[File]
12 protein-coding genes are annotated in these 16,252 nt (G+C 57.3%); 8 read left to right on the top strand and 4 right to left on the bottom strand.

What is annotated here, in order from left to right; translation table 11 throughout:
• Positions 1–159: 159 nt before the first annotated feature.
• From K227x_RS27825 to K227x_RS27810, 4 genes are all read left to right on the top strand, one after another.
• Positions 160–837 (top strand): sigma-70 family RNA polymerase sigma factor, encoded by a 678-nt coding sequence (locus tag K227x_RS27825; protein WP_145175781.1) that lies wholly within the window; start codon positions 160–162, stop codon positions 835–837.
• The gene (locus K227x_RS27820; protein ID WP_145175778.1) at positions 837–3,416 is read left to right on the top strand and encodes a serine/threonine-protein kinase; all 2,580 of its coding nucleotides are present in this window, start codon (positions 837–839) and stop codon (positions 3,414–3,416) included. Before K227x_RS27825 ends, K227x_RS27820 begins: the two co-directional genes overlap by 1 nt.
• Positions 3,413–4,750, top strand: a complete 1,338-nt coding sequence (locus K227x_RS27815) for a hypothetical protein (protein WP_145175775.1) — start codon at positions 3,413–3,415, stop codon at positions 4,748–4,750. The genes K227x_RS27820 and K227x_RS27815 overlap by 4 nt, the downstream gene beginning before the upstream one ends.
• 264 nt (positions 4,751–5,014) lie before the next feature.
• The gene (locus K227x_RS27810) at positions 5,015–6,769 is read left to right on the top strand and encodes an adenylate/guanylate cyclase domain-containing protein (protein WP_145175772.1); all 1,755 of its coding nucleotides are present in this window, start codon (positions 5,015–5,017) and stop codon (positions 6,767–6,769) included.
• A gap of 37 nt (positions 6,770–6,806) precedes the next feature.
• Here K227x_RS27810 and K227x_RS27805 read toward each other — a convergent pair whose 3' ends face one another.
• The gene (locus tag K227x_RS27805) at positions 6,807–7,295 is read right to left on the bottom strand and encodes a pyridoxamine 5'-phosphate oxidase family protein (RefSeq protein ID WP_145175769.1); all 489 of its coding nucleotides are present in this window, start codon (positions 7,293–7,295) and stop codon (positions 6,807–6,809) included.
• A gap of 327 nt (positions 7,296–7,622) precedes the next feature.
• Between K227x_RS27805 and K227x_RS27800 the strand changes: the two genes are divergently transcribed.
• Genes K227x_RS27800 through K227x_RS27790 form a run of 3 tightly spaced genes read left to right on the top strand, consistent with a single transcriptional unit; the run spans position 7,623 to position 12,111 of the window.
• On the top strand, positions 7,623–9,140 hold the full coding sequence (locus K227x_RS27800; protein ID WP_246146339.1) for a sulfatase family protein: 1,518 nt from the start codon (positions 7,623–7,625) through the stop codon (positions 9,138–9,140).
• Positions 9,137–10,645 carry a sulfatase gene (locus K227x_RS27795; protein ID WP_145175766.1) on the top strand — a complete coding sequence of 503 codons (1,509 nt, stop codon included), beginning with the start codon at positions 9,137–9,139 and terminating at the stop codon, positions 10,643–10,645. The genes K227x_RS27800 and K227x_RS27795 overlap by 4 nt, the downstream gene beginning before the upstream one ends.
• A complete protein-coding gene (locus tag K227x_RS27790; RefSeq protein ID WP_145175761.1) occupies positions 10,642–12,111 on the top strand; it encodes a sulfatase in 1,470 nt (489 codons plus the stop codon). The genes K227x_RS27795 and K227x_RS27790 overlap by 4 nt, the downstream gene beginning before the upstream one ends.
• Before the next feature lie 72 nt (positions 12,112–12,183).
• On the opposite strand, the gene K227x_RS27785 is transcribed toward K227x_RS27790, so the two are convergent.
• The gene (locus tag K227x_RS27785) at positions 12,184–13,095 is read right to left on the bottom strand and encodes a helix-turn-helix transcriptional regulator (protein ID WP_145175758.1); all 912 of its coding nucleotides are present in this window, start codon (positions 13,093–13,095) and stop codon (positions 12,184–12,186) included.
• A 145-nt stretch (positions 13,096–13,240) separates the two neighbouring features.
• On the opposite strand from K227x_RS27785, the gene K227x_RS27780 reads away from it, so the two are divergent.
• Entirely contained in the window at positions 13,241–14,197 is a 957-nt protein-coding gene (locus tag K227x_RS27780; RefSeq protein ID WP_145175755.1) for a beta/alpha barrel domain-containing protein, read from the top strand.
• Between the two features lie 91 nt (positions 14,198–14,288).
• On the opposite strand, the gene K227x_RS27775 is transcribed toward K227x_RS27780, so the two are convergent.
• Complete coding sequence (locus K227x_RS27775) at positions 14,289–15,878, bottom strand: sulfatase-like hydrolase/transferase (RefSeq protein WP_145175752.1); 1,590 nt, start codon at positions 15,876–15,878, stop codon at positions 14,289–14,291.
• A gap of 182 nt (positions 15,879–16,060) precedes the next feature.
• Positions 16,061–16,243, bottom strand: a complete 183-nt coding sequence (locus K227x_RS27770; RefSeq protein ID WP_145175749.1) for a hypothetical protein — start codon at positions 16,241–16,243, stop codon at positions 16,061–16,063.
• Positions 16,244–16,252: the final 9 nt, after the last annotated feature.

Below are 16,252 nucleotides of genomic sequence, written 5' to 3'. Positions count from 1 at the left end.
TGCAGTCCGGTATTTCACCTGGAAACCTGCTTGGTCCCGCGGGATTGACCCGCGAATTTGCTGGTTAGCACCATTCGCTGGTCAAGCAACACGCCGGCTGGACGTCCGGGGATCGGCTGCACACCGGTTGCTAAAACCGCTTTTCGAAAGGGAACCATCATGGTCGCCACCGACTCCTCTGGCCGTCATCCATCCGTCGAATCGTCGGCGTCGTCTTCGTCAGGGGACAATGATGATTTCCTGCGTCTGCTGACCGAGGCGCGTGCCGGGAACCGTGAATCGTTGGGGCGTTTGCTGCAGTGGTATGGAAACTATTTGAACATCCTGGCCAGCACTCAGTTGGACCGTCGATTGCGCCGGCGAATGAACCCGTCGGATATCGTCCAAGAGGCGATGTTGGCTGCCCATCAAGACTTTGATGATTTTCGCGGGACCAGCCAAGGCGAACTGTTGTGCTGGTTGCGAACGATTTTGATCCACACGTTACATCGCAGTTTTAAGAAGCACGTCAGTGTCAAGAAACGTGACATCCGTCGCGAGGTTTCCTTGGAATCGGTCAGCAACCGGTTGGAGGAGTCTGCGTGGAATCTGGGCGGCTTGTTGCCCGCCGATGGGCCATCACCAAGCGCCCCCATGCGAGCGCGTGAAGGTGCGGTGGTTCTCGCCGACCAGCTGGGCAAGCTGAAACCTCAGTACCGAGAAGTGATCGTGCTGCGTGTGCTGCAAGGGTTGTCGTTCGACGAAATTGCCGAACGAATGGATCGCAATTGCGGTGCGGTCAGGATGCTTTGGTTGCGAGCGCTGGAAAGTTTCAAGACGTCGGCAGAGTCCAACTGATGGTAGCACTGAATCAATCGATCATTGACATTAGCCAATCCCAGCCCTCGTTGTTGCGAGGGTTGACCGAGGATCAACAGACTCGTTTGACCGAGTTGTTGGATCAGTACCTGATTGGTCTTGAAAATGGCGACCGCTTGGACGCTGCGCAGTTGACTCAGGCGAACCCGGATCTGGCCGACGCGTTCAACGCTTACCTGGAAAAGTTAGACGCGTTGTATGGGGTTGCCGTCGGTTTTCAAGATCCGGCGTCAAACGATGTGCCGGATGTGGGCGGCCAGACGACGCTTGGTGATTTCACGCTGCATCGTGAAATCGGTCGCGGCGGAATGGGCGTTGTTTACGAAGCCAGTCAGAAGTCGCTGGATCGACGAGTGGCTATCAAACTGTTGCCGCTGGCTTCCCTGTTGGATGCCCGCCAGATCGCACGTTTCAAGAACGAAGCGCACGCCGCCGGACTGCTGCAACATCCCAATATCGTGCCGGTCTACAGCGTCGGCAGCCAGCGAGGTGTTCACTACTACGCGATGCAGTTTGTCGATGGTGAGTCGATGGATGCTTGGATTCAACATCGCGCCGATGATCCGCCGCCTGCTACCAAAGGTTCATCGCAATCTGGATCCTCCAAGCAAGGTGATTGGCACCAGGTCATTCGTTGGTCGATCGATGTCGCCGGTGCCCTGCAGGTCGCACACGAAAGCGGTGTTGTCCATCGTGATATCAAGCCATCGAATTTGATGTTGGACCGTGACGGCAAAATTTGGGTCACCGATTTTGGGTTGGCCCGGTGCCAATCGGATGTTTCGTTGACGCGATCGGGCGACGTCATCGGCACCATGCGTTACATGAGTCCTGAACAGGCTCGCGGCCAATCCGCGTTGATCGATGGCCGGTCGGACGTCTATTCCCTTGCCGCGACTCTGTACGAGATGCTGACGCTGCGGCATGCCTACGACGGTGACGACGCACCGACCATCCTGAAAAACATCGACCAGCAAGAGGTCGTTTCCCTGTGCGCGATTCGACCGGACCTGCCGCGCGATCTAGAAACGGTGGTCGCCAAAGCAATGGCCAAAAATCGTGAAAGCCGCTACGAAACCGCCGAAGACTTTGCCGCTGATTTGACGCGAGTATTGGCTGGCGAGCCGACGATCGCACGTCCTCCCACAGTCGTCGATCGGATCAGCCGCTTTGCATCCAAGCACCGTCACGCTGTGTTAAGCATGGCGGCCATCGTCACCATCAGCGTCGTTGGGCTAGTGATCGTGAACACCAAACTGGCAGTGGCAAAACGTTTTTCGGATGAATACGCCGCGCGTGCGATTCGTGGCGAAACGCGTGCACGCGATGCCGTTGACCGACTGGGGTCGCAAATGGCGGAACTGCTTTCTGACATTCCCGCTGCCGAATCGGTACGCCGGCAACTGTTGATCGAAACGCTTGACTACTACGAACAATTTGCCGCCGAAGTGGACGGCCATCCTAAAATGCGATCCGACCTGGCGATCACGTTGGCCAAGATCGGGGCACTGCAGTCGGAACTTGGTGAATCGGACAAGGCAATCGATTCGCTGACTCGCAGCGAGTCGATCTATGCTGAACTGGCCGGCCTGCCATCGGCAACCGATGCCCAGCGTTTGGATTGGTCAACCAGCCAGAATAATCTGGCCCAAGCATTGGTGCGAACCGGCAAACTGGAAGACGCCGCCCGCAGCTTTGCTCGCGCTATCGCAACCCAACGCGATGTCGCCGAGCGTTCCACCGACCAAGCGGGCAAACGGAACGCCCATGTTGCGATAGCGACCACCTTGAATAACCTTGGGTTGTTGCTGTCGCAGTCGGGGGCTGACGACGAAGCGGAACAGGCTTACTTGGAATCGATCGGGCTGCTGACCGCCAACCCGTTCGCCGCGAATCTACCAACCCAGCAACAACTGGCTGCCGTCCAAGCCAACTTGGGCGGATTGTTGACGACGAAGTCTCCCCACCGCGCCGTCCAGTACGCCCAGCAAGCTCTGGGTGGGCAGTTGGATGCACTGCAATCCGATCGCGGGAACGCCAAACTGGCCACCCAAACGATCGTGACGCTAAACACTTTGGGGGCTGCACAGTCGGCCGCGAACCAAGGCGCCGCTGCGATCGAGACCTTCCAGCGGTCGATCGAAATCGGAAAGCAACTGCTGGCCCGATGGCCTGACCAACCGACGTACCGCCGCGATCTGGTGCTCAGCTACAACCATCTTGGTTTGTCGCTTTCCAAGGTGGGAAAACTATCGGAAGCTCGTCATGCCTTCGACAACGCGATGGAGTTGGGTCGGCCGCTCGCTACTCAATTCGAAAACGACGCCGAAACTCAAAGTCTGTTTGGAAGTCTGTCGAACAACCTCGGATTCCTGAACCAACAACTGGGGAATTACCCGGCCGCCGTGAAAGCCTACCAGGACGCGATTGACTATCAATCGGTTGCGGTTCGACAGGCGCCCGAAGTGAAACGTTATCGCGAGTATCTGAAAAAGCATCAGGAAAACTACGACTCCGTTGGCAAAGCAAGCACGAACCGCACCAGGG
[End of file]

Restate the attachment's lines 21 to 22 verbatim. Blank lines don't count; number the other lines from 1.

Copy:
• The gene (locus tag K227x_RS27785) at positions 12,184–13,095 is read right to left on the bottom strand and encodes a helix-turn-helix transcriptional regulator (protein ID WP_145175758.1); all 912 of its coding nucleotides are present in this window, start codon (positions 13,093–13,095) and stop codon (positions 12,184–12,186) included.
• A 145-nt stretch (positions 13,096–13,240) separates the two neighbouring features.